The colonial storytelling of good intent

Or the inspired erasure of our Ancestors?

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  • Published 20220127
  • ISBN: 978-1-92221-65-8
  • Extent: 264pp
  • Paperback (234 x 153mm), eBook

There was once a time when all spoke the same language, no matter the skin, and so there was a great peace over the lands. To help keep this peace, great meetings were held when the three sisters in the sky stood in line, and the Law-Makers – the Elders, Warriors and Healers – would gather to share their Stories and Songs. For the great meeting of this Story, it was held on the Land of the Yandelora, the home Country of Wiritjiribin the Lyrebird.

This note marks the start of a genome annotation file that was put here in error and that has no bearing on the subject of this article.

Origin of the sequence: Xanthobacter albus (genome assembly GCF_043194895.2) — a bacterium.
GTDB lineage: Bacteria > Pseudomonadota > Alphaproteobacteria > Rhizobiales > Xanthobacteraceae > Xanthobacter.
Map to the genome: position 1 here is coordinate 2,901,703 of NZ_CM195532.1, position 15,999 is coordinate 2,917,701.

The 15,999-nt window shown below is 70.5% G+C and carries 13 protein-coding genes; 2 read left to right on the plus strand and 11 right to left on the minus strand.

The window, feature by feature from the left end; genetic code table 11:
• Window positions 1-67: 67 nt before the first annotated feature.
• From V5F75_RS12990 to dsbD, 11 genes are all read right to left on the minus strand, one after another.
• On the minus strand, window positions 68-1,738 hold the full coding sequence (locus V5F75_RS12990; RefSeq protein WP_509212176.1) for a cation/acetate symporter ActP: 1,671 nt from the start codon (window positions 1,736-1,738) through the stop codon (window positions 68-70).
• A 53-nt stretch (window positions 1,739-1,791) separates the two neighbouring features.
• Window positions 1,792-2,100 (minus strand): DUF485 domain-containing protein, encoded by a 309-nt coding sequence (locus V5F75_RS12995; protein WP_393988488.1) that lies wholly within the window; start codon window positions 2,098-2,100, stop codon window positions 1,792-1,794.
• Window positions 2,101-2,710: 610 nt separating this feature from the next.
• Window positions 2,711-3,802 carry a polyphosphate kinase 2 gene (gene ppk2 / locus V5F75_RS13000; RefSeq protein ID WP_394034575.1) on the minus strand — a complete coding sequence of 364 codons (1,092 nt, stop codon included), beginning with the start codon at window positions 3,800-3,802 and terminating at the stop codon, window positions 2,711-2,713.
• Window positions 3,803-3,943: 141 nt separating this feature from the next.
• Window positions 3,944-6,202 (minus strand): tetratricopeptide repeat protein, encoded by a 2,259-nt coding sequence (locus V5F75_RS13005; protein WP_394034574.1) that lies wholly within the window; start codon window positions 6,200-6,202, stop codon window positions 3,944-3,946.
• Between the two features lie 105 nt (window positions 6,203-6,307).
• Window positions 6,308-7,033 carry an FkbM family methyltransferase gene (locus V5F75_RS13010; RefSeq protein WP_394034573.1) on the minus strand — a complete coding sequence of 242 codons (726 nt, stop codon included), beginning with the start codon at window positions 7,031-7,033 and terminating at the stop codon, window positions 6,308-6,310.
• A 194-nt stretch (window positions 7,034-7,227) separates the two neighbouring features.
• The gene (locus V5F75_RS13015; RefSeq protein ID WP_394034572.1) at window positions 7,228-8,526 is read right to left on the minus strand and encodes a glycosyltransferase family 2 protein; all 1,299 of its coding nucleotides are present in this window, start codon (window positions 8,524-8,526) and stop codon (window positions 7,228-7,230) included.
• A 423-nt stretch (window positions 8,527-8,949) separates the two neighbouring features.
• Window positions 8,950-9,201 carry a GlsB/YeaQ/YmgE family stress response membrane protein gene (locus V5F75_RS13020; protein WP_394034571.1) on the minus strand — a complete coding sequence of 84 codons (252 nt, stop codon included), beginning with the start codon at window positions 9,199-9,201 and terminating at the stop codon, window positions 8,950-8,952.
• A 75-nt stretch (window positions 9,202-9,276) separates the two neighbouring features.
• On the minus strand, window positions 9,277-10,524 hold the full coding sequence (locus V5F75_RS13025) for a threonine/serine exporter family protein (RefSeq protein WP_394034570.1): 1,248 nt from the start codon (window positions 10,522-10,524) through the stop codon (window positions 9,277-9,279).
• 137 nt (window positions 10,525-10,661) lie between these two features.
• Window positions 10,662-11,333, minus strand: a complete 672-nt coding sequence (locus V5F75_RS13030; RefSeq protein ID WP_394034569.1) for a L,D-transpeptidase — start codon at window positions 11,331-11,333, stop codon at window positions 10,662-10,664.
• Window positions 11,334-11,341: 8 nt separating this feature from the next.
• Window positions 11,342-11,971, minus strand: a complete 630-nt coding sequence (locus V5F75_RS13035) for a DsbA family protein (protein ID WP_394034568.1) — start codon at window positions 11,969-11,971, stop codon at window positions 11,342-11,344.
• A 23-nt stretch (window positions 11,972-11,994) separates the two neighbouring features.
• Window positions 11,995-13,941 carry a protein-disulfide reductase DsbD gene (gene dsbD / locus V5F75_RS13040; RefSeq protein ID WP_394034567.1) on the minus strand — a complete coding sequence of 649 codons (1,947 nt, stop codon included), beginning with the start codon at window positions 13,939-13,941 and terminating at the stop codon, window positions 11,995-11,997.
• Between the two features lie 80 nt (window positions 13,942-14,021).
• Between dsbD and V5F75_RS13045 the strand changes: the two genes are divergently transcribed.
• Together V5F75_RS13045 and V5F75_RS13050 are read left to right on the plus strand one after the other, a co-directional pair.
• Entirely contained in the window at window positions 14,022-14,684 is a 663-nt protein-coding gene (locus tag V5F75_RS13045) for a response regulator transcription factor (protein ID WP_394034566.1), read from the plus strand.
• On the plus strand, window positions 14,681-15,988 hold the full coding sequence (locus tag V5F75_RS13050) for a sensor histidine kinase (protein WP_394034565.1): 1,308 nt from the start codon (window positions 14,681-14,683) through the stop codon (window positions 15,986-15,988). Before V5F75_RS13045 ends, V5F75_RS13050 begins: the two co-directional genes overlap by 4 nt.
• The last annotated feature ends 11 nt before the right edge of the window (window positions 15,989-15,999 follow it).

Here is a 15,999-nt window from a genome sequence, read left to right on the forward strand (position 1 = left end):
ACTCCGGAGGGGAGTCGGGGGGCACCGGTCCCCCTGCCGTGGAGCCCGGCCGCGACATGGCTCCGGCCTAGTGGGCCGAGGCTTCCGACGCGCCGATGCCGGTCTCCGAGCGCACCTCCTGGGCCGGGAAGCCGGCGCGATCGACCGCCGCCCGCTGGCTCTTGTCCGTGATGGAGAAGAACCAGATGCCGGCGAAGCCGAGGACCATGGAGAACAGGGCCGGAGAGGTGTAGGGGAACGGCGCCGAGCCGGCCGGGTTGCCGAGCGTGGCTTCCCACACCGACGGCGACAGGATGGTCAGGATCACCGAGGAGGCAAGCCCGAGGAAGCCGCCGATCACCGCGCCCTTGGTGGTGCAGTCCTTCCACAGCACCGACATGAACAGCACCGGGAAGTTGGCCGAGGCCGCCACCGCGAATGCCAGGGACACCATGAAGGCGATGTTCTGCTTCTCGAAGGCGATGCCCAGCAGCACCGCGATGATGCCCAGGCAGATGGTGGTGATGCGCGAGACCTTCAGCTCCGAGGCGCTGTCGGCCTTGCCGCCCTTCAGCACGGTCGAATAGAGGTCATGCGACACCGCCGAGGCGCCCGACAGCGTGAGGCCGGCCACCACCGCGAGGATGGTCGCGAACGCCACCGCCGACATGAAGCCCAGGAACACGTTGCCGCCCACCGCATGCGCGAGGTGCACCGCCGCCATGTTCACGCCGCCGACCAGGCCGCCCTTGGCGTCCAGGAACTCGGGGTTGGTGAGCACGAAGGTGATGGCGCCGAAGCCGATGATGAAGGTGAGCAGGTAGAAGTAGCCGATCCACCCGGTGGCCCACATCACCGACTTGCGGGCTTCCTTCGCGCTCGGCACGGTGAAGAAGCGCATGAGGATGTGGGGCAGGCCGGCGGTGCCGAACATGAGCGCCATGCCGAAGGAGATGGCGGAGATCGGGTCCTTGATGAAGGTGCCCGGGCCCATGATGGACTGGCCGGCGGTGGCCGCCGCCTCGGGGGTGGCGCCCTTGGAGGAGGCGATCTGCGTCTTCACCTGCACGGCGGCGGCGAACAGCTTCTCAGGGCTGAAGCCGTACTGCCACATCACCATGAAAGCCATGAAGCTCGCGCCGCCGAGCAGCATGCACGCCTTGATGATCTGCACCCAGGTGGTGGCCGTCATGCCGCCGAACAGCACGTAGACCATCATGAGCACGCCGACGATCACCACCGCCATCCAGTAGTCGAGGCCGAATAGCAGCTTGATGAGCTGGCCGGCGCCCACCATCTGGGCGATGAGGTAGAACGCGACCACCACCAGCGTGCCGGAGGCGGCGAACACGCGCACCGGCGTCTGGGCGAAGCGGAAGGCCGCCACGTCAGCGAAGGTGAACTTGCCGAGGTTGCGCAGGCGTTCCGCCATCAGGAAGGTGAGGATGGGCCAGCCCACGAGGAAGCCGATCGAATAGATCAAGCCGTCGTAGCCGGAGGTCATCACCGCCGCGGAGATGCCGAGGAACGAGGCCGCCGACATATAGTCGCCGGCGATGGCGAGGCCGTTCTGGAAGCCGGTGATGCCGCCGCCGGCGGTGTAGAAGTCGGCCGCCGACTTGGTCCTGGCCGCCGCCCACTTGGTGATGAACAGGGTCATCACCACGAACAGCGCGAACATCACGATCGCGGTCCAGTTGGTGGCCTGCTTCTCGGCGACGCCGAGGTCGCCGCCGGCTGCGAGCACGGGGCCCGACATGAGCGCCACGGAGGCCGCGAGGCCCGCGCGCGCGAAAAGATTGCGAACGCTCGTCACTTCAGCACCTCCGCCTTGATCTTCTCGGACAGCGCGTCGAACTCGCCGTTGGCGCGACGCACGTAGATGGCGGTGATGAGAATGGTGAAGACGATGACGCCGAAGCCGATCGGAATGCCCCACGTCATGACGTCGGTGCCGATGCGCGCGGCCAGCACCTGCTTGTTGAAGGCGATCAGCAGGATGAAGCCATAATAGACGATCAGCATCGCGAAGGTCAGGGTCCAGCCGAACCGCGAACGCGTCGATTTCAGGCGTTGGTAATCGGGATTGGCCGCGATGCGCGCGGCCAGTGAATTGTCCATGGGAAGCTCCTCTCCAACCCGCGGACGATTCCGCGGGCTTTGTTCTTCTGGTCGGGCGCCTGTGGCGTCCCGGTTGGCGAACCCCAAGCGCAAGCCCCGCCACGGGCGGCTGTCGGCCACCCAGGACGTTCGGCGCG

It was the duty of Wiritjiribin to welcome all Law-Makers and remind them of how the Yandelora had become a place of peace, where any violence was shunned and no weapons could be carried. They would be shown where their weapons could be kept, and where their campsites (and those of their Ancestors) could be found (often marked by carved trees or even the sacred plants of their homelands). During the great meeting, Wiritjiribin welcomed many, including Duluma the Crocodile from the warmer salty rivers and Djunguwaragal the Devil Dog who came from the colder forests in the opposite direction. Garal’ga the Black Cockatoo from over the mountains and Bittoorong’burran the great Red Kangaroo who bounded from the dry Country further inland were also greeted warmly. Over time, nearly all the Law-Makers had arrived.

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